Some of my own (white, middle-class, suburban) students have shared with me their stories of family homelessness, when a parent lost his/her job and family finances nose-dived such that they lost their home. These kids were working long hours, while trying to go to college, so they could help their families afford an apartment. That is the face of homelessness in America. The fifty-year-old college-educated woman who has to work seventy hours a week just to barely scrape by, for whom a flat tire makes the difference between whether groceries are affordable or not—that’s the specter of near-homelessness in America today. Messrs. Romney and Ryan have never met the homeless or they would choke on the word “entitlement.” If anyone feels “entitled,” it’s the 1% who control the majority of American wealth and are trying to buy this election.

There is not a single county in the United States where someone working for minimum wage can earn enough to pay fair-market rent for a one-room apartment (Ibid., 5), yet we are expected to believe the economy will be utterly destroyed if the minimum wage were raised. CEOs have incomes over 2000 times that of their employees, and their marginal tax rates are less than those of the companies’ low-paid secretaries, yet we are supposed to believe that their taxes should be cut even more. Aside from being economic suicide, the budget plan proposed by Representative Ryan embodies this punitive approach to the poor in a way that would have been inconceivable to anyone, Republican or Democrat, just a generation ago. The dominant discourse in this country has become “me first” instead of “we together.” If Jesus were in his grave, he’d be rolling over in it.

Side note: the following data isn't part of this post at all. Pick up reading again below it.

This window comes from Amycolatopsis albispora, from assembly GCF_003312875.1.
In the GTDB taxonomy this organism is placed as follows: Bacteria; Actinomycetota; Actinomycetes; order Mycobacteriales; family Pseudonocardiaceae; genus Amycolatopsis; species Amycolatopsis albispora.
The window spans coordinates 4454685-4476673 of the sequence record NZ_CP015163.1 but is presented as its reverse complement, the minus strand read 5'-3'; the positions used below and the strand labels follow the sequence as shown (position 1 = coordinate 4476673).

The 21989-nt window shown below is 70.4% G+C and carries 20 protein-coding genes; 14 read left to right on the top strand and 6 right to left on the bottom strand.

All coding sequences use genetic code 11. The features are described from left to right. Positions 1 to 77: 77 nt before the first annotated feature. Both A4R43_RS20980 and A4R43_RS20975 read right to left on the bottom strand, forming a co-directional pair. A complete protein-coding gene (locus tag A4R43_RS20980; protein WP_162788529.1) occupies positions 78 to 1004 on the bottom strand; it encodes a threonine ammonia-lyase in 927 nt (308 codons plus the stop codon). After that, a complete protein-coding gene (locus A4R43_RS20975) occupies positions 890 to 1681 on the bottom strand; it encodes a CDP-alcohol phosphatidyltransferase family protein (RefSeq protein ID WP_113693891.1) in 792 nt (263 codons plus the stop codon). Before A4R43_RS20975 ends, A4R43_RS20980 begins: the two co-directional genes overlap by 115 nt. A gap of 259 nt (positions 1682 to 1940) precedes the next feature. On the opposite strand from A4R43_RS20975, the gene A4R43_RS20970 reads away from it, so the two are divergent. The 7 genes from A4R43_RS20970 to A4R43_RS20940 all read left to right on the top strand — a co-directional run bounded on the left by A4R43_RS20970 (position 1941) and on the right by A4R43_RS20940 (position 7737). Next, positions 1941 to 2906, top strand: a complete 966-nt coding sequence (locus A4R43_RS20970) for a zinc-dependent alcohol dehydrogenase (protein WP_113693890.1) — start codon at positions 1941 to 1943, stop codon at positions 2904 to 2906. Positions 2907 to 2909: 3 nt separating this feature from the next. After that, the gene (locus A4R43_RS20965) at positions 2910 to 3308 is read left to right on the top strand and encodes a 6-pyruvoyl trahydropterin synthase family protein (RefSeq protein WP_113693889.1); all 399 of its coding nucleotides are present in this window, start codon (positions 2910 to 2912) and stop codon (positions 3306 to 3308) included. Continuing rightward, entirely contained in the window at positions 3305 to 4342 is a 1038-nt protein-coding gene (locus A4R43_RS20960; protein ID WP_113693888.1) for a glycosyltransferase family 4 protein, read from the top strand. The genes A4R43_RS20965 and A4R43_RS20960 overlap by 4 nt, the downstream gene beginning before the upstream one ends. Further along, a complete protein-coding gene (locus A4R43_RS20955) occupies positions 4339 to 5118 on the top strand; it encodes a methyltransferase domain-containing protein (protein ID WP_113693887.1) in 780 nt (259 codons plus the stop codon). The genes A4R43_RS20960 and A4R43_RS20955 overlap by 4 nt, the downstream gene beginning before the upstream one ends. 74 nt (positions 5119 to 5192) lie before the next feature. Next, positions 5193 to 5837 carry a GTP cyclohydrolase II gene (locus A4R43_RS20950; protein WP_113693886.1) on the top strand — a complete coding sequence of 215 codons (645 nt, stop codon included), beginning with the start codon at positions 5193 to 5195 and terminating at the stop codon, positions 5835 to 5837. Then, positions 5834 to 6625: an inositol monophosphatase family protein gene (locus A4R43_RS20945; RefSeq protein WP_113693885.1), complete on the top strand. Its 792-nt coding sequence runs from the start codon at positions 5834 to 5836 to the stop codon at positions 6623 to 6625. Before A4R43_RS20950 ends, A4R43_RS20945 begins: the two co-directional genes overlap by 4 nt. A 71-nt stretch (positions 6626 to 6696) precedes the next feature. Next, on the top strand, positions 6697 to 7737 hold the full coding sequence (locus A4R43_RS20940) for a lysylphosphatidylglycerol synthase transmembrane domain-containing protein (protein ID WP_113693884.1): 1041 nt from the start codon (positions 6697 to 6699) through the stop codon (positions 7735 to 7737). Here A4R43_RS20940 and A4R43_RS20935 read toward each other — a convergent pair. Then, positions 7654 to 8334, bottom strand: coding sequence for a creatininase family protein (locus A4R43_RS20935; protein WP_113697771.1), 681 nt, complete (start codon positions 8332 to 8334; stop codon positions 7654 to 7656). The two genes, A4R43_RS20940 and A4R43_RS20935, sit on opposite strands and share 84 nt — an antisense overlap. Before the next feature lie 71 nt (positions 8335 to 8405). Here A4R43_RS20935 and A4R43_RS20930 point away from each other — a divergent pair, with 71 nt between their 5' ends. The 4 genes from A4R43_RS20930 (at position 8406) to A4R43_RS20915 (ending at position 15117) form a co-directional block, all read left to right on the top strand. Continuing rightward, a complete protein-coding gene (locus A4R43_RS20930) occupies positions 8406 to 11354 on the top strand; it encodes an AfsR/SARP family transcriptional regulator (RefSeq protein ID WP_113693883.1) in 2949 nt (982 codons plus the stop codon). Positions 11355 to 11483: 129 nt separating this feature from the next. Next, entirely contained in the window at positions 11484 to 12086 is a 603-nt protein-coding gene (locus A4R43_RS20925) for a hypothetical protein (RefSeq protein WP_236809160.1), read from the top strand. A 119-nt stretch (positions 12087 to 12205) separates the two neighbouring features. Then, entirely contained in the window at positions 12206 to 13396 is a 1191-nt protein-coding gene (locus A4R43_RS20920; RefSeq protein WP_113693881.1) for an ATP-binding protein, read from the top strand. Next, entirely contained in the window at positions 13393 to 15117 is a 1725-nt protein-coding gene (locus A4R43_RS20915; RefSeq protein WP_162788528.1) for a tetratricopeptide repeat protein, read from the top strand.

But he is not in his grave. He is living among us today, in the poor, the unemployed, and the homeless. “‘Truly I tell you, whatever you did for one of the least of these brothers and sisters of mine, you did for me'” (Matt 25:40). Poor Americans matter. Which means that housing matters, economic policy matters, and jobs matter. When people need bread, will we give them stones instead?

*For more information on family homelessness, see http://www.familyhomelessness.org/.

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The Bible According to McGinn

People, places, and other points of interest relating to the Biblical texts